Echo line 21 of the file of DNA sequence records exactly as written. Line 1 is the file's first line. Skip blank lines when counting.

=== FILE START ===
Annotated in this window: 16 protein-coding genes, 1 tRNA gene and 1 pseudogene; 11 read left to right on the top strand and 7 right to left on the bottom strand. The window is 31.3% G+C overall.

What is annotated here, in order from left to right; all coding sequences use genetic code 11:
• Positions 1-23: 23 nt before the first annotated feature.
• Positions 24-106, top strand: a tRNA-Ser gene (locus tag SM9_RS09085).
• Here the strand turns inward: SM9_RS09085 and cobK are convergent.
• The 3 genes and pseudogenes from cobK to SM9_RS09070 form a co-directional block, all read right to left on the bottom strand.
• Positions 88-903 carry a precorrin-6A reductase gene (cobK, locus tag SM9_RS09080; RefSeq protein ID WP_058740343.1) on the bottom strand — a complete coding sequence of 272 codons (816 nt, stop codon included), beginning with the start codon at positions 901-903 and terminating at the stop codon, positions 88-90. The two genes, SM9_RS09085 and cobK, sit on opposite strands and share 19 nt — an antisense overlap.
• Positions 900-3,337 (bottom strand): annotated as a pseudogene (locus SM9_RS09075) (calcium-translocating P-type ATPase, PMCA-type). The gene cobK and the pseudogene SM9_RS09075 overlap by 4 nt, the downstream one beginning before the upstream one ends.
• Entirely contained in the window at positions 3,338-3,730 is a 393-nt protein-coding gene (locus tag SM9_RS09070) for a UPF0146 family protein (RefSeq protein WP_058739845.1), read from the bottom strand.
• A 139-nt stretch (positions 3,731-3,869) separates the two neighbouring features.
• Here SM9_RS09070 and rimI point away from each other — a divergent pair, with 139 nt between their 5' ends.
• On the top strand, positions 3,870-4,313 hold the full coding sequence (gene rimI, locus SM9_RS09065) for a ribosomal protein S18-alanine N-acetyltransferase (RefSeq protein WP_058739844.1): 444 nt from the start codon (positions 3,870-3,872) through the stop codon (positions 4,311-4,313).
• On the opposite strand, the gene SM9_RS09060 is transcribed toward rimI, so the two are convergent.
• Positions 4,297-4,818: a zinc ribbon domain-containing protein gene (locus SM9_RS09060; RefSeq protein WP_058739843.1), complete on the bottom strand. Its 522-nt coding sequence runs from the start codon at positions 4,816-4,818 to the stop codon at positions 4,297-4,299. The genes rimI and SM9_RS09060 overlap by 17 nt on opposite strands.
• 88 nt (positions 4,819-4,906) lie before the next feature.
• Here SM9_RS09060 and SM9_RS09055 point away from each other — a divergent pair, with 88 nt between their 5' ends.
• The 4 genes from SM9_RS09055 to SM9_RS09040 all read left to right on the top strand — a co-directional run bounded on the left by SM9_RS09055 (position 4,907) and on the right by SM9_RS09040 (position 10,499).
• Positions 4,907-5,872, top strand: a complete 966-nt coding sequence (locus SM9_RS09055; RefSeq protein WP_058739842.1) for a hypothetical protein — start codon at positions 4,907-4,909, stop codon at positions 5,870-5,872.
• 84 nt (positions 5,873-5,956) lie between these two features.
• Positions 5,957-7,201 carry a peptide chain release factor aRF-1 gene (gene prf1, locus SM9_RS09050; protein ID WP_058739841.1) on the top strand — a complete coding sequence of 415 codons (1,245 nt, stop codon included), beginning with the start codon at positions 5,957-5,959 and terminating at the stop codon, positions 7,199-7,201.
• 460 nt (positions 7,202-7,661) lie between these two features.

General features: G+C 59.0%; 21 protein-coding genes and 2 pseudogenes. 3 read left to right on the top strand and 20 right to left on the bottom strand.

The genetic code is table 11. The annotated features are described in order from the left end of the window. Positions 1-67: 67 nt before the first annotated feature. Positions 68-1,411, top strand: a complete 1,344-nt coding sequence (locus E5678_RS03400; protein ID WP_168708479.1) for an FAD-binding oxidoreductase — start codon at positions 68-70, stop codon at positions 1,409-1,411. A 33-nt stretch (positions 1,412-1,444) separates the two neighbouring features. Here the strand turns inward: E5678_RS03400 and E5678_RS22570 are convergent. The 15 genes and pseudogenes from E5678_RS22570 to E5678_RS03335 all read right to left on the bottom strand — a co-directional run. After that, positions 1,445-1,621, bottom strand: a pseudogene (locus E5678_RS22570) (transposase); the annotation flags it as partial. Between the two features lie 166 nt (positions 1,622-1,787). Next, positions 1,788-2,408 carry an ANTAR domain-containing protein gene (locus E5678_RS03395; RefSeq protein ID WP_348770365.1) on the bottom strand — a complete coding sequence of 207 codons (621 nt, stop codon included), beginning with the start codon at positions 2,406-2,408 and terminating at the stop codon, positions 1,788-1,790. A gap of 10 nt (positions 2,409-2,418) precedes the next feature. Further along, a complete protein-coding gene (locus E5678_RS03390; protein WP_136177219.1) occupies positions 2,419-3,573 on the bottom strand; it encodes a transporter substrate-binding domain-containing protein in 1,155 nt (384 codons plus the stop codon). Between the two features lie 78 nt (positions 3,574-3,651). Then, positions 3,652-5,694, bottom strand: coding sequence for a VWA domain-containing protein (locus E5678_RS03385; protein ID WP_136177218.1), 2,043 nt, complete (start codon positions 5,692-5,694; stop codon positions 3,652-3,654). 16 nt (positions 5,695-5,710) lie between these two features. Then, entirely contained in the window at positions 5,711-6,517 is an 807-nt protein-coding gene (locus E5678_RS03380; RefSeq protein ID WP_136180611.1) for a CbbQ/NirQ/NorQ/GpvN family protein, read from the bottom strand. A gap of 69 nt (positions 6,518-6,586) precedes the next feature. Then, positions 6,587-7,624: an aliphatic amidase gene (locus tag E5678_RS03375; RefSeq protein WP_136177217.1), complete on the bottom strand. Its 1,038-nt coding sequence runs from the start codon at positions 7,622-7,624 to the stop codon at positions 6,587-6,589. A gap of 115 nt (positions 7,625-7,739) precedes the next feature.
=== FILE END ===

• 460 nt (positions 7,202-7,661) lie between these two features.